This is the third part of our Deep Learning series. The first in the series was Dive Deep Into Deep Learning, which focused on the basics of Deep Learning. The second was on using the H2O Deep Learning package as an autoencoder to create an anomaly detector.

In this piece, we are going to introduce you to feed-forward neural networks. This part will focus on mxnetR, an open-source Deep Learning package that works with all Deep Learning flavors: **feed-forward neural networks** (FNN), **convoluted neural networks** (CNN), and **recurrent neural networks** (RNN).

## Feed-Forward Neural Networks

To start with a formal definition, a **feed-forward neural network** (AKA a multilayer perceptron, or MLP) consists of a large number of simple processing units called **perceptrons** organized in multiple hidden layers. To reiterate what I described in my earlier post:

The

**input layer**consists of neurons that accept the input values. The output from these neurons is same as the input predictors.The

**output layer**is the final layer of a neural network that returns the result back to the user environment. Based on the design of a neural network, it also signals the previous layers

on how they have performed in learning the information and accordingly improved their functions.**Hidden layers**are in between input and output layers. Typically, the number of hidden layers ranges from one to many. These are the central computation layers that have the functions that map the input to the output of a node.

We can say a perceptron is the basic processing unit of an artificial neural network. A perceptron takes several inputs and produces an output, as shown in below figure.

Typically, the inputs to these perceptrons are associated with a weight. A perceptron computes a weighted sum of inputs and applies a certain function to it. This function is called an **activation **or **transfer **function. The transfer function transforms the result of the summation output to a working output using mathematical functions.

Mostly, transfer functions are differential functions to enable continuous error correction and compute local gradients — such as `sigmoid`

or `tanh`

. This resembles real neurons that output probabilities for all output classes. However, they can typically also be a **step **function in which the output is set at two levels based on certain thresholds. There is also the third kind for **linear **units, in which the output is proportional to the total weighted output. Wikipedia has a complete list of activation functions.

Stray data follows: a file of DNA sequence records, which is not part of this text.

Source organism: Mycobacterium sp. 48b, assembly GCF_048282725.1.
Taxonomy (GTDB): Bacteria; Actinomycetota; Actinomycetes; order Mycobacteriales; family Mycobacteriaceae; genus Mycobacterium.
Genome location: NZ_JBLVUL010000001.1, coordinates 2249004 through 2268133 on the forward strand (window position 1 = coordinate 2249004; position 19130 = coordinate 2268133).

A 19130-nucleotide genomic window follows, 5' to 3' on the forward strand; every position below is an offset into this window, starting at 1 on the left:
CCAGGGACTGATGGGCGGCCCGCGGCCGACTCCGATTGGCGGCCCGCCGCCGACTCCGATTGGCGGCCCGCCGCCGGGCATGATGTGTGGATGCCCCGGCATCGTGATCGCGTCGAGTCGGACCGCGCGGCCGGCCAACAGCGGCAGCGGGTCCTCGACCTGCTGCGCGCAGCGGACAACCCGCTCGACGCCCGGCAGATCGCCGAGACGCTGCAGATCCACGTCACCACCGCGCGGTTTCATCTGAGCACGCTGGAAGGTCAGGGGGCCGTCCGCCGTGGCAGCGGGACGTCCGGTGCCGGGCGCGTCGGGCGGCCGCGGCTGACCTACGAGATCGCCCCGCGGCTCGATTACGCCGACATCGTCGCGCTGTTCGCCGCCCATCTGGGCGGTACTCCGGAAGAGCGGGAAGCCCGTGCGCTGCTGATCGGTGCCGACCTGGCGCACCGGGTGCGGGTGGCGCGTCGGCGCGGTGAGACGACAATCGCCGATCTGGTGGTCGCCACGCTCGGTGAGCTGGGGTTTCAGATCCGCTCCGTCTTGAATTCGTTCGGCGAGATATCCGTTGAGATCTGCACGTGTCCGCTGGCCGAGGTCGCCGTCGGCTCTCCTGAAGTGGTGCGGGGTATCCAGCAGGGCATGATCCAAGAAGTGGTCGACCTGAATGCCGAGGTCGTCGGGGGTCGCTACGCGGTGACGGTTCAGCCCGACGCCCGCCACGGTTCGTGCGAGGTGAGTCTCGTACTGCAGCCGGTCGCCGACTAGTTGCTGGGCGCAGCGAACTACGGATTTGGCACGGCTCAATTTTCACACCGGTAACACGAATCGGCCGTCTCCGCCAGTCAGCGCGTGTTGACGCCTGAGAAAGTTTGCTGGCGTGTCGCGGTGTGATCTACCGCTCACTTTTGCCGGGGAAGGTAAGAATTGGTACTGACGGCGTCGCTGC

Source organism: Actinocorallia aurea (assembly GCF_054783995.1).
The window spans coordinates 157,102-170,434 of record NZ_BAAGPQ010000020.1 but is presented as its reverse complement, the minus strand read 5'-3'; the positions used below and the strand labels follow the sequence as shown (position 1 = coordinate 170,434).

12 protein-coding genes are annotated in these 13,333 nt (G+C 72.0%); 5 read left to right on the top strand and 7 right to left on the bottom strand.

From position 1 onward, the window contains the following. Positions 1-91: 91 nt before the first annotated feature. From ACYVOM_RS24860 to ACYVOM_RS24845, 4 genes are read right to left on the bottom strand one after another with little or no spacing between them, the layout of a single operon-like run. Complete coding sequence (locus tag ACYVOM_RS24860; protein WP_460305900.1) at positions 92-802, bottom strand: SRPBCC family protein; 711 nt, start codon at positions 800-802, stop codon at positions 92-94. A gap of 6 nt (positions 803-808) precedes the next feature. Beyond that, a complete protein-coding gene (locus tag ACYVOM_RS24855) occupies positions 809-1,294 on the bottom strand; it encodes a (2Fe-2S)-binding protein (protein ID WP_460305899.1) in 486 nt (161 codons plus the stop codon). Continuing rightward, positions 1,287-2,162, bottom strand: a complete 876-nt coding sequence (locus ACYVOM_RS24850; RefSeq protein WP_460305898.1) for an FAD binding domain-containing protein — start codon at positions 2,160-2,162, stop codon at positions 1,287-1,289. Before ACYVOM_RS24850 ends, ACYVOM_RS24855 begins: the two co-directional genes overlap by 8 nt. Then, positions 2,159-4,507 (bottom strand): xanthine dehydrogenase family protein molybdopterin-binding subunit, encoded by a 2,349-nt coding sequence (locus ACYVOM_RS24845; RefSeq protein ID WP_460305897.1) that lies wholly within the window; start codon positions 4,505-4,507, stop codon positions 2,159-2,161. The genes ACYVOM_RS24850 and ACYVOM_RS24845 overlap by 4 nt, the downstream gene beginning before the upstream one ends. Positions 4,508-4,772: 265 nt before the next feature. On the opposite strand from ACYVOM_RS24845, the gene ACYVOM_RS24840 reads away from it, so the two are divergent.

The best part of a neural network is that the neurons adapt to learn from the errors and improve their results. Various methods are incorporated into a neural network to make it adaptive. The most used ones are the **Delta rule **and the **back error propagation**. The former is used in feed-forward networks and is based on the gradient descent learning, and the latter, in feedback networks such as recurrent neural networks.

I have explained a bit more about neural networks in my book *Data Science Using Oracle Data Miner and Oracle R Enterprise *(published by Apress).

## Getting Started With MXNet Using R

As described earlier, MXNet is a deep neural net that contains feed-forward neural networks (FNN), convolution neural networks (CNN), and recurrent neural networks (RNN). CNN and RNN using MXNet are a part of the discussion for future articles.

The MXNet R package brings flexible and efficient GPU computing and state-of-art Deep Learning to R. Though we demonstrate MXNet using R, it is also supported by various other languages such as Python, Julia, C++, and Scala. So, if you're not interested in R, try this example using your favorite programming language.

MXNet installation in R is very straight-forward. You can run the below script directly in your R environment to set it up.

```
# Installation
install.packages("drat", repos="https://cran.rstudio.com")
drat:::addRepo("dmlc")
install.packages("mxnet")
```

However, for Windows 7 users, there is a version issue with its one of the components DiagrammeR. You can downgrade it to v 0.8.1 using the below command. If you encounter any other issue, the MXNet website has a list of common installation problems.

`install_version("DiagrammeR", version = "0.8.1", repos = "http://cran.us.r-project.org")`

## Creating Deep Learning Models With MXNet

We are all set to explore MXNet in R. I am using Kaggle's HR analytics data set for this demonstration. The data set is a small sample of around 14,999 rows. You can try it out with other data sets after you have learned how to use MXNet to build a feed-forward network. Our intention in this article is to help you understand and get started with MXNet.